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Just now, Kellan said:

So, Aaron Webber confirmed on the stream today that Super Sonic was never planned to be in the base game, and was added late in development specifically to be an extra thing for DLC. I’m sure that doesn’t matter to some of you, but he did confirm that they weren’t withholding a standard feature of the game.

Given Super Sonic literally was in the base game though, that doesn't exactly mean much. They were still planning to charge for on-disc content, which is still pretty naff.

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Wasn't Super Sonic mentioned in the day-one patch notes? I can understand it's a bit of an afterthought (which is exactly what it looks and plays like), but... yeah, they were still going to charge for it.

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7 minutes ago, Tracker_TD said:

Given Super Sonic literally was in the base game though, that doesn't exactly mean much. They were still planning to charge for on-disc content, which is still pretty naff.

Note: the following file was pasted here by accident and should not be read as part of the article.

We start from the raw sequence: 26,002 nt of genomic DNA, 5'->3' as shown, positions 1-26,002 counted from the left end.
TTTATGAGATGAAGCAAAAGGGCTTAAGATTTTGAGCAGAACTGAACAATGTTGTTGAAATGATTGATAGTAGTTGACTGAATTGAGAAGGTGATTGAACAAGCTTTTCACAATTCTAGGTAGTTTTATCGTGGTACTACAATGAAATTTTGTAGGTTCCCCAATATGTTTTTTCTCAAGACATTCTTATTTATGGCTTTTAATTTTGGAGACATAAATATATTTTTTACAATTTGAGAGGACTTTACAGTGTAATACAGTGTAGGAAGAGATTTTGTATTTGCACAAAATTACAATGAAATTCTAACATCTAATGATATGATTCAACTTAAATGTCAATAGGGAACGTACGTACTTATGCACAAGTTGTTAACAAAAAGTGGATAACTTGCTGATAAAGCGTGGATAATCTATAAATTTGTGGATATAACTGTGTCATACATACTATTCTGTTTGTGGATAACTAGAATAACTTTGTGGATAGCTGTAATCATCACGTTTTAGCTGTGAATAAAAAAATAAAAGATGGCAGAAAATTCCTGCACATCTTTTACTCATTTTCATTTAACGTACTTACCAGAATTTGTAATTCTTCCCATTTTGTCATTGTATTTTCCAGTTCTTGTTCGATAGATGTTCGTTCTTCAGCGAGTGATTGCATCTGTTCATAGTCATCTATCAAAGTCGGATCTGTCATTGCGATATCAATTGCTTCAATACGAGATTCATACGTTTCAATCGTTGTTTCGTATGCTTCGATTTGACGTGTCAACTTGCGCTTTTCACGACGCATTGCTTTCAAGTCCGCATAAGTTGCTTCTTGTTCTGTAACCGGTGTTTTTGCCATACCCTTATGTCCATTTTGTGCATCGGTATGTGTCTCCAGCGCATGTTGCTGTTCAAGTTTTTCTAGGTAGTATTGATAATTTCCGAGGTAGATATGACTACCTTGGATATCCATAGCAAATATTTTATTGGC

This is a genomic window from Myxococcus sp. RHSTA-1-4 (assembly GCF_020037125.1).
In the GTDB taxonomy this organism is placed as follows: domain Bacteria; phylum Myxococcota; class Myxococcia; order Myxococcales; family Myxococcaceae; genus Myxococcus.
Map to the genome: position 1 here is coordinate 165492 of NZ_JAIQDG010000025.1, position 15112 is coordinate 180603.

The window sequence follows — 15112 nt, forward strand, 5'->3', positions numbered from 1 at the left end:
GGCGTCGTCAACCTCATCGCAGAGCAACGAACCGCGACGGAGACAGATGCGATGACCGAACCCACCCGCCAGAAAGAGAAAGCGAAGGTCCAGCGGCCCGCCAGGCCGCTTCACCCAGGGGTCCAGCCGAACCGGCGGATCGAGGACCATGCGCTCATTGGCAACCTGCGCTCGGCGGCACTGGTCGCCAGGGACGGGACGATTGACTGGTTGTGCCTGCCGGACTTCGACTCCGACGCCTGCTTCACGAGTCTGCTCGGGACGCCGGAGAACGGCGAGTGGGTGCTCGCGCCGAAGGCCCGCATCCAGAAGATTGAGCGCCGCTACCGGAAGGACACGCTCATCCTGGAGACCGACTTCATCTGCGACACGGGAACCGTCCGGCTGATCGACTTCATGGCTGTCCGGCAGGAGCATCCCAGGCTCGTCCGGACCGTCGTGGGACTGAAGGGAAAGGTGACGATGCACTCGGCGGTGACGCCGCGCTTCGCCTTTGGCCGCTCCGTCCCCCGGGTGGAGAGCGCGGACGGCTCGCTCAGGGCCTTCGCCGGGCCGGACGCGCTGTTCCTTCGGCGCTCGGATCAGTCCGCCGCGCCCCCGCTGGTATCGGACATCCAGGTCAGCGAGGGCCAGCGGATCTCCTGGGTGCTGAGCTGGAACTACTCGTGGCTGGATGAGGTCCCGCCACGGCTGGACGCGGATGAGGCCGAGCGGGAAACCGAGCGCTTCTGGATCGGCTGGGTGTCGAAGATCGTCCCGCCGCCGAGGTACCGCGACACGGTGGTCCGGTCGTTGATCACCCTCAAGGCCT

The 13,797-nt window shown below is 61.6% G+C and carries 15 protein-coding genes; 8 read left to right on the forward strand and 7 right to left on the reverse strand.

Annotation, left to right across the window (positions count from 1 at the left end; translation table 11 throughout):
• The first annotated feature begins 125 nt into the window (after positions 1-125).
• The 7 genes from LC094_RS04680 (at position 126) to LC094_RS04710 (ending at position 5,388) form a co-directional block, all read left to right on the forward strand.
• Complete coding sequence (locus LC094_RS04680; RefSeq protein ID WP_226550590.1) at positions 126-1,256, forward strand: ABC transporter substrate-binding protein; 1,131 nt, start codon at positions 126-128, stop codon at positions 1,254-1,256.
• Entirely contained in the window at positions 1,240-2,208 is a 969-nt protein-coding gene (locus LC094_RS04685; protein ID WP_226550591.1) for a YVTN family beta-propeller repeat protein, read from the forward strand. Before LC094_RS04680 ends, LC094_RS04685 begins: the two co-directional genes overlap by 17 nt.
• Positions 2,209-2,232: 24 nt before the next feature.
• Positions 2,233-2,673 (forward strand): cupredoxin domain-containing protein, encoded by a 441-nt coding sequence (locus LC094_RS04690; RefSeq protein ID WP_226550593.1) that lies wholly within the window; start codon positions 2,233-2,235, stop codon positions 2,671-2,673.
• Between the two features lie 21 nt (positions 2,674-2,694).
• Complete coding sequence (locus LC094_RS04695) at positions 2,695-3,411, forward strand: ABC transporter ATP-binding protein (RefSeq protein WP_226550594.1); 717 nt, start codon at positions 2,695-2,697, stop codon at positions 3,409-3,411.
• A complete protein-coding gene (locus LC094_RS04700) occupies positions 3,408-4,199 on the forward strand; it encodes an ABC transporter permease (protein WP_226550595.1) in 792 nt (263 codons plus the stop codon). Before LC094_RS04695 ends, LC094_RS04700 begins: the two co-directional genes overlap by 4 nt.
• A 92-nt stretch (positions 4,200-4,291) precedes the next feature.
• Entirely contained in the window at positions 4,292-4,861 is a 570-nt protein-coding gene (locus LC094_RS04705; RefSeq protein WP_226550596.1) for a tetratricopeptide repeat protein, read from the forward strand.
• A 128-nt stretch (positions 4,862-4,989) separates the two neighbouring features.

3 minutes ago, Zaysho said:

Wasn't Super Sonic mentioned in the day-one patch notes? I can understand it's a bit of an afterthought (which is exactly what it looks and plays like), but... yeah, they were still going to charge for it.

I looked it up, and yes, it was in the patch-notes for the first update. So, I assume that means it wasn’t in the base game.

 

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17 minutes ago, Jango said:

On disk DLC, everyone's favorite. Aw, SEGA... why, tho'? You we're so cool years ago...

Well, no, it wasn’t on-disc. I’m not trying to defend this, or attack it for that matter, but based on the first update’s patch notes, it wouldn’t be accurate to say that it was on-disc.